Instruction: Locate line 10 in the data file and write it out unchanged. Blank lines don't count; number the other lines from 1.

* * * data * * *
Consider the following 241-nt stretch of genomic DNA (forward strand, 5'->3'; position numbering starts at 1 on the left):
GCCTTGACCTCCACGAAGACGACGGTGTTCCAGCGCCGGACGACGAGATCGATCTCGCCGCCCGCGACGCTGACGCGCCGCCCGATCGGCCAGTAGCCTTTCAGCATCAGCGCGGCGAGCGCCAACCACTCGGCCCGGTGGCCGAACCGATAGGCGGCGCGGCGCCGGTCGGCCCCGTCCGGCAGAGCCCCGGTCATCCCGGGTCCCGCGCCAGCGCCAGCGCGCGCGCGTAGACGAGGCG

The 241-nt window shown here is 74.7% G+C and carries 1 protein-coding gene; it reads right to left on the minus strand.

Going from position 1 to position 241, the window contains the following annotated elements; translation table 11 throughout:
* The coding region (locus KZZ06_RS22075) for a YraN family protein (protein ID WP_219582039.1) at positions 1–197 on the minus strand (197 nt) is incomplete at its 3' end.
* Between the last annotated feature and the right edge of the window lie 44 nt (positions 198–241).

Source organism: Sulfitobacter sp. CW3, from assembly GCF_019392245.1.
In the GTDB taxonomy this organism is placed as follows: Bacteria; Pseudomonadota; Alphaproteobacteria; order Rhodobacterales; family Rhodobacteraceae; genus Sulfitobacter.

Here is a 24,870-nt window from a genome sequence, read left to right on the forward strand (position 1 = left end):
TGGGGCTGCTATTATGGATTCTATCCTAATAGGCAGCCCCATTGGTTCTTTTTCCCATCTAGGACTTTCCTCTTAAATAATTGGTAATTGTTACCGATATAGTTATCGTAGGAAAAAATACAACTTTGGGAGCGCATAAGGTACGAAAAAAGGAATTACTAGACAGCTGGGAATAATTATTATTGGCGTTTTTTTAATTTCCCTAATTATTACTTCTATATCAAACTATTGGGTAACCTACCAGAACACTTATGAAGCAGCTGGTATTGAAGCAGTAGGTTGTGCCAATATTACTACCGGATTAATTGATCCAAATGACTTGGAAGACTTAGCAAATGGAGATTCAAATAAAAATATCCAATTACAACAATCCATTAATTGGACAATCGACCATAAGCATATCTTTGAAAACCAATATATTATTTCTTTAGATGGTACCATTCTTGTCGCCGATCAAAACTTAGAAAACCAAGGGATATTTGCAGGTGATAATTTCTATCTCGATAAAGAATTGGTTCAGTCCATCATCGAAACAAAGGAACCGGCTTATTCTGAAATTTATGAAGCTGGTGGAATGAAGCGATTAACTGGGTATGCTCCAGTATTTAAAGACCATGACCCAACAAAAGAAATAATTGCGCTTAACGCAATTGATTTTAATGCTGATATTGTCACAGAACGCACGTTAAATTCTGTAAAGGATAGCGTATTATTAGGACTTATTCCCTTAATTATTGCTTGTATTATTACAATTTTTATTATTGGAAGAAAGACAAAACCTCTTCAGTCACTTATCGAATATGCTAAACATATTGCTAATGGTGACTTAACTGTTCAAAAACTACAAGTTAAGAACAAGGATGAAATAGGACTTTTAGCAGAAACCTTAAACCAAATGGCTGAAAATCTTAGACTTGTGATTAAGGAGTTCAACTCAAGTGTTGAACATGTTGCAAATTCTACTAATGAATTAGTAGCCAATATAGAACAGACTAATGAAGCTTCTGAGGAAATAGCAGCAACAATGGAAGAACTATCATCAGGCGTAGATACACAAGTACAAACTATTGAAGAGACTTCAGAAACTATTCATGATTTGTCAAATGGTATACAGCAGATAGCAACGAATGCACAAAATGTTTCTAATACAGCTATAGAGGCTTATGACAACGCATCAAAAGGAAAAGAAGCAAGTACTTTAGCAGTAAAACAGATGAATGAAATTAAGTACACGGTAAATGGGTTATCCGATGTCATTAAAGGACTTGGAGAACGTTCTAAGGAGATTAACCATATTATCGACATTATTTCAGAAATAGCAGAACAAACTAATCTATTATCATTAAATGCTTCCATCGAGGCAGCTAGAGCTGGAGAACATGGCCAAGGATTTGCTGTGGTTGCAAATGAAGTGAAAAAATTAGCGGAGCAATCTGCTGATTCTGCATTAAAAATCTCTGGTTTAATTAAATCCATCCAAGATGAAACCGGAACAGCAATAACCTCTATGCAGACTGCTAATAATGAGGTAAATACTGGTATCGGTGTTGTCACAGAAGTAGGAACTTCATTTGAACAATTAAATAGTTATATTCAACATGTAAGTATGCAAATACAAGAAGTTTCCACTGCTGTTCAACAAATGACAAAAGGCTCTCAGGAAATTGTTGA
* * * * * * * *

TGGGGCTGCTATTATGGATTCTATCCTAATAGGCAGCCCCATTGGTTCTTTTTCCCATCTAGGACTTTCCTCTTAAATAATTGGTAATTGTTACCGATATAGTTATCGTAGGAAAAAATACAACTTTGGGAGCGCATAAGGTACGAAAAAAGGAATTACTAGACAGCTGGGAATAATTATTATTGGCGTTTTTTTAATTTCCCTAATTATTACTTCTATATCAAACTATTGGGTAACCTACCAGAACACTTATGAAGCAGCTGGTATTGAAGCAGTAGGTTGTGCCAATATTACTACCGGATTAATTGATCCAAATGACTTGGAAGACTTAGCAAATGGAGATTCAAATAAAAATATCCAATTACAACAATCCATTAATTGGACAATCGACCATAAGCATATCTTTGAAAACCAATATATTATTTCTTTAGATGGTACCATTCTTGTCGCCGATCAAAACTTAGAAAACCAAGGGATATTTGCAGGTGATAATTTCTATCTCGATAAAGAATTGGTTCAGTCCATCATCGAAACAAAGGAACCGGCTTATTCTGAAATTTATGAAGCTGGTGGAATGAAGCGATTAACTGGGTATGCTCCAGTATTTAAAGACCATGACCCAACAAAAGAAATAATTGCGCTTAACGCAATTGATTTTAATGCTGATATTGTCACAGAACGCACGTTAAATTCTGTAAAGGATAGCGTATTATTAGGACTTATTCCCTTAATTATTGCTTGTATTATTACAATTTTTATTATTGGAAGAAAGACAAAACCTCTTCAGTCACTTATCGAATATGCTAAACATATTGCTAATGGTGACTTAACTGTTCAAAAACTACAAGTTAAGAACAAGGATGAAATAGGACTTTTAGCAGAAACCTTAAACCAAATGGCTGAAAATCTTAGACTTGTGATTAAGGAGTTCAACTCAAGTGTTGAACATGTTGCAAATTCTACTAATGAATTAGTAGCCAATATAGAACAGACTAATGAAGCTTCTGAGGAAATAGCAGCAACAATGGAAGAACTATCATCAGGCGTAGATACACAAGTACAAACTATTGAAGAGACTTCAGAAACTATTCATGATTTGTCAAATGGTATACAGCAGATAGCAACGAATGCACAAAATGTTTCTAATACAGCTATAGAGGCTTATGACAACGCATCAAAAGGAAAAGAAGCAAGTACTTTAGCAGTAAAACAGATGAATGAAATTAAGTACACGGTAAATGGGTTATCCGATGTCATTAAAGGACTTGGAGAACGTTCTAAGGAGATTAACCATATTATCGACATTATTTCAGAAATAGCAGAACAAACTAATCTATTATCATTAAATGCTTCCATCGAGGCAGCTAGAGCTGGAGAACATGGCCAAGGATTTGCTGTGGTTGCAAATGAAGTGAAAAAATTAGCGGAGCAATCTGCTGATTCTGCATTAAAAATCTCTGGTTTAATTAAATCCATCCAAGATGAAACCGGAACAGCAATAACCTCTATGCAGACTGCTAATAATGAGGTAAATACTGGTATCGGTGTTGTCACAGAAGTAGGAACTTCATTTGAACAATTAAATAGTTATATTCAACATGTAAGTATGCAAATACAAGAAGTTTCCACTGCTGTTCAACAAATGACAAAAGGCTCTCAGGAAATTGTTGA